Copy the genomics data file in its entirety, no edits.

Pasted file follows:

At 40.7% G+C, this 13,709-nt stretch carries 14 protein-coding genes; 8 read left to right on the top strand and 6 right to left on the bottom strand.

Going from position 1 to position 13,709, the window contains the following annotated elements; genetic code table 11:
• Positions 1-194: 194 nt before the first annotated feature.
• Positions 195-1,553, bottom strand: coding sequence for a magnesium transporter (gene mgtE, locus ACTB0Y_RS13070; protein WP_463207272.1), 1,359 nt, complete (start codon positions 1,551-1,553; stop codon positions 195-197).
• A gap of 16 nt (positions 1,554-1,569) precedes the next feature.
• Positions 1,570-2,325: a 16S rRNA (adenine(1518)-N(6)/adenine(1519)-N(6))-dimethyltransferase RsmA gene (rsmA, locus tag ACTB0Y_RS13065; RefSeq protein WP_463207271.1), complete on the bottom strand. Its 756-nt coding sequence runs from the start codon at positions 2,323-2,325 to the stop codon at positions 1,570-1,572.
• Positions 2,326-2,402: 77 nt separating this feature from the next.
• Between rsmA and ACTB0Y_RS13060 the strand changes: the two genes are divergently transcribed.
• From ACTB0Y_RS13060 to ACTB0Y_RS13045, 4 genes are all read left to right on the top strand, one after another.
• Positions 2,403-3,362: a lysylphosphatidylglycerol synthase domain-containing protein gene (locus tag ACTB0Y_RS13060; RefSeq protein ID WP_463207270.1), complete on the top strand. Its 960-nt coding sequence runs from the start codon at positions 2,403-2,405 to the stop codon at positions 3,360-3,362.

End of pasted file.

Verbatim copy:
At 40.7% G+C, this 13,709-nt stretch carries 14 protein-coding genes; 8 read left to right on the top strand and 6 right to left on the bottom strand.

Going from position 1 to position 13,709, the window contains the following annotated elements; genetic code table 11:
• Positions 1-194: 194 nt before the first annotated feature.
• Positions 195-1,553, bottom strand: coding sequence for a magnesium transporter (gene mgtE, locus ACTB0Y_RS13070; protein WP_463207272.1), 1,359 nt, complete (start codon positions 1,551-1,553; stop codon positions 195-197).
• A gap of 16 nt (positions 1,554-1,569) precedes the next feature.
• Positions 1,570-2,325: a 16S rRNA (adenine(1518)-N(6)/adenine(1519)-N(6))-dimethyltransferase RsmA gene (rsmA, locus tag ACTB0Y_RS13065; RefSeq protein WP_463207271.1), complete on the bottom strand. Its 756-nt coding sequence runs from the start codon at positions 2,323-2,325 to the stop codon at positions 1,570-1,572.
• Positions 2,326-2,402: 77 nt separating this feature from the next.
• Between rsmA and ACTB0Y_RS13060 the strand changes: the two genes are divergently transcribed.
• From ACTB0Y_RS13060 to ACTB0Y_RS13045, 4 genes are all read left to right on the top strand, one after another.
• Positions 2,403-3,362: a lysylphosphatidylglycerol synthase domain-containing protein gene (locus tag ACTB0Y_RS13060; RefSeq protein ID WP_463207270.1), complete on the top strand. Its 960-nt coding sequence runs from the start codon at positions 2,403-2,405 to the stop codon at positions 3,360-3,362.